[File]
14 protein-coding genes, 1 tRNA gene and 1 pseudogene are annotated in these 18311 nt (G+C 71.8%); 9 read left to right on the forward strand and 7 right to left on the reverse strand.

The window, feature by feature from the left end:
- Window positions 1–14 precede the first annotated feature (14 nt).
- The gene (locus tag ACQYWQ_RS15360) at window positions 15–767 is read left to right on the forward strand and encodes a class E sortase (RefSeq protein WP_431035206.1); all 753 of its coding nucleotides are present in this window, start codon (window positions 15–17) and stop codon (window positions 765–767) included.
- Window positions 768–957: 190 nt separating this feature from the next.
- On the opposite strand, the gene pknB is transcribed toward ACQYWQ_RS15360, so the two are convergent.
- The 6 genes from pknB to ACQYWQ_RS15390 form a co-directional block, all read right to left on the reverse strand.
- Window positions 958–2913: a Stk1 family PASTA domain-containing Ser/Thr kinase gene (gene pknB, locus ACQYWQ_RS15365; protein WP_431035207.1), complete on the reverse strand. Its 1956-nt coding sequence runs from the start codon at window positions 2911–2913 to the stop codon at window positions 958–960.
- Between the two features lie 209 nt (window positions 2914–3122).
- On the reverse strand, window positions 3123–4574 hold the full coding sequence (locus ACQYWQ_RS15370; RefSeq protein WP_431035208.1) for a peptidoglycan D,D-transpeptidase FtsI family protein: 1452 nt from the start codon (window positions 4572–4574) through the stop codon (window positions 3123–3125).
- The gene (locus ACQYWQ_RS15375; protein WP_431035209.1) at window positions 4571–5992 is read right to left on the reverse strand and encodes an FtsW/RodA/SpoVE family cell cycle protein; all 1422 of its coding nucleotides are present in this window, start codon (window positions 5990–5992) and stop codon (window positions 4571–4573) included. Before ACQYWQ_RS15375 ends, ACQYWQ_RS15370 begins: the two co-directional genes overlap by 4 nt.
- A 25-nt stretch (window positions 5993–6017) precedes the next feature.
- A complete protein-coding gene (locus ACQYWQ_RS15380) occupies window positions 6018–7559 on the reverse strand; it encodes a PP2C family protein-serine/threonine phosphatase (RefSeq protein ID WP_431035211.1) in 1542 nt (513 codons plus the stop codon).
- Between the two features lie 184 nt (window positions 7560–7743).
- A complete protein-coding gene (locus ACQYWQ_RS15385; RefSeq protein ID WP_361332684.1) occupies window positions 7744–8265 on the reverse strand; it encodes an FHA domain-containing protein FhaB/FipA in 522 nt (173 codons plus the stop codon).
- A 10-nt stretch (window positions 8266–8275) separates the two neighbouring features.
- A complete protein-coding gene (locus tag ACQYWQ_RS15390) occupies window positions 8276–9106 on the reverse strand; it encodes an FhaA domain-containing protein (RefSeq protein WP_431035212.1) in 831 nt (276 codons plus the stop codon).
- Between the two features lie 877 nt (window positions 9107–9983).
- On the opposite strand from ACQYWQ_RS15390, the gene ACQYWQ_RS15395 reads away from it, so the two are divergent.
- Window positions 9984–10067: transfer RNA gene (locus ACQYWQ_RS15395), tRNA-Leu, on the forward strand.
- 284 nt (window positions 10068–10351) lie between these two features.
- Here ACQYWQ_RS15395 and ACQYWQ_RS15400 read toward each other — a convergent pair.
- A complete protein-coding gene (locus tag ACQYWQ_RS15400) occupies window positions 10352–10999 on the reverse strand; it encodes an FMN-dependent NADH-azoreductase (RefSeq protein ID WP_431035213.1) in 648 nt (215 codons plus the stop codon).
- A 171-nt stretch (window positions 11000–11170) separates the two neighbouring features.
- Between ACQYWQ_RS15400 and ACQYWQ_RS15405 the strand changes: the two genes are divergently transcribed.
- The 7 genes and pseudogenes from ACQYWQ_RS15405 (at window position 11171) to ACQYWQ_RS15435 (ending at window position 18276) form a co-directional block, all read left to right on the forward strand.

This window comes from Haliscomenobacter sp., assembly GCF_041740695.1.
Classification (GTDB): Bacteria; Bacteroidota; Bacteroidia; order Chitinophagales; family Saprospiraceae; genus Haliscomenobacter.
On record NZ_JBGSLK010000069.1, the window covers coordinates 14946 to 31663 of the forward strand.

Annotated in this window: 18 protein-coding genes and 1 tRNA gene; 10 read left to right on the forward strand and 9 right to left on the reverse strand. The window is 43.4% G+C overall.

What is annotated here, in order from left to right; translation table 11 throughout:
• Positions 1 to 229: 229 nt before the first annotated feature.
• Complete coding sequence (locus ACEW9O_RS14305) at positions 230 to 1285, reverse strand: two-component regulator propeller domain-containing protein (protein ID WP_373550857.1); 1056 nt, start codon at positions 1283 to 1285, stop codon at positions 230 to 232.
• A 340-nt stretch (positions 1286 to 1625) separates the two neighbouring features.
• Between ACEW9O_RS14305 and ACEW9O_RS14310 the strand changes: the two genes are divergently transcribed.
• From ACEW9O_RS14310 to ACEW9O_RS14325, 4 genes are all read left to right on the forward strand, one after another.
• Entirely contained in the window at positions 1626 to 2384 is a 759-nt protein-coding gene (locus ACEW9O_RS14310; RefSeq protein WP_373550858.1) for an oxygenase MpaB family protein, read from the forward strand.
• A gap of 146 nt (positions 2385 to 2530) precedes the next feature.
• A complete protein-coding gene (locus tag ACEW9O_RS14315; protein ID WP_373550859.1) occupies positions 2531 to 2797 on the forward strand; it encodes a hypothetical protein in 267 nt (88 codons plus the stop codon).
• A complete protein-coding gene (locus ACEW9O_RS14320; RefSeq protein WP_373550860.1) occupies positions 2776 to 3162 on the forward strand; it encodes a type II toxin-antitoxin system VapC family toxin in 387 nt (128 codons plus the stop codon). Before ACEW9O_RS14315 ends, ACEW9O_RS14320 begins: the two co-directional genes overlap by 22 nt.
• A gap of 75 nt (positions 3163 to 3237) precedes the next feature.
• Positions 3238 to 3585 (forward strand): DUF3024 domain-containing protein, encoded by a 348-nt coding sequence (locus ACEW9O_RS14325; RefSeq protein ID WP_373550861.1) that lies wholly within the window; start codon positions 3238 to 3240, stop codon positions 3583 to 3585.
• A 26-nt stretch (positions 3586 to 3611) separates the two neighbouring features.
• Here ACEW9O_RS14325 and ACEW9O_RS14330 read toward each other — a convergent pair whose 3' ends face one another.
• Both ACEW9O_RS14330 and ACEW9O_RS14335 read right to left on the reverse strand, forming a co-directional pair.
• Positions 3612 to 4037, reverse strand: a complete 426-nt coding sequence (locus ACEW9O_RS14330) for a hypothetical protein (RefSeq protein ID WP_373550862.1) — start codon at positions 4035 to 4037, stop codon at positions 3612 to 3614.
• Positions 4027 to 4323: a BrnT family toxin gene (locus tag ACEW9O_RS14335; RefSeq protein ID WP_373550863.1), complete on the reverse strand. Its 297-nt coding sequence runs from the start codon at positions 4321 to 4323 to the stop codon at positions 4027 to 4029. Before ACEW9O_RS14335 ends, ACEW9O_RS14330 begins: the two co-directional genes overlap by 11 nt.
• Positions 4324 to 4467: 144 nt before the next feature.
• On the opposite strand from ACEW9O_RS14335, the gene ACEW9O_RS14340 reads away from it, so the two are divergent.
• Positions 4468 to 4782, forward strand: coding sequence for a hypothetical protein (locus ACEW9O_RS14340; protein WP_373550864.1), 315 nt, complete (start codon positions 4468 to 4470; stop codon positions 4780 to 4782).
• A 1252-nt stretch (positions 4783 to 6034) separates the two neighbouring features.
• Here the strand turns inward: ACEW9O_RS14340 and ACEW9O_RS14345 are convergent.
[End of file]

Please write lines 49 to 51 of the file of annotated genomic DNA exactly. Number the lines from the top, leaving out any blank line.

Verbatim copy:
• On the opposite strand from ACEW9O_RS14335, the gene ACEW9O_RS14340 reads away from it, so the two are divergent.
• Positions 4468 to 4782, forward strand: coding sequence for a hypothetical protein (locus ACEW9O_RS14340; protein WP_373550864.1), 315 nt, complete (start codon positions 4468 to 4470; stop codon positions 4780 to 4782).
• A 1252-nt stretch (positions 4783 to 6034) separates the two neighbouring features.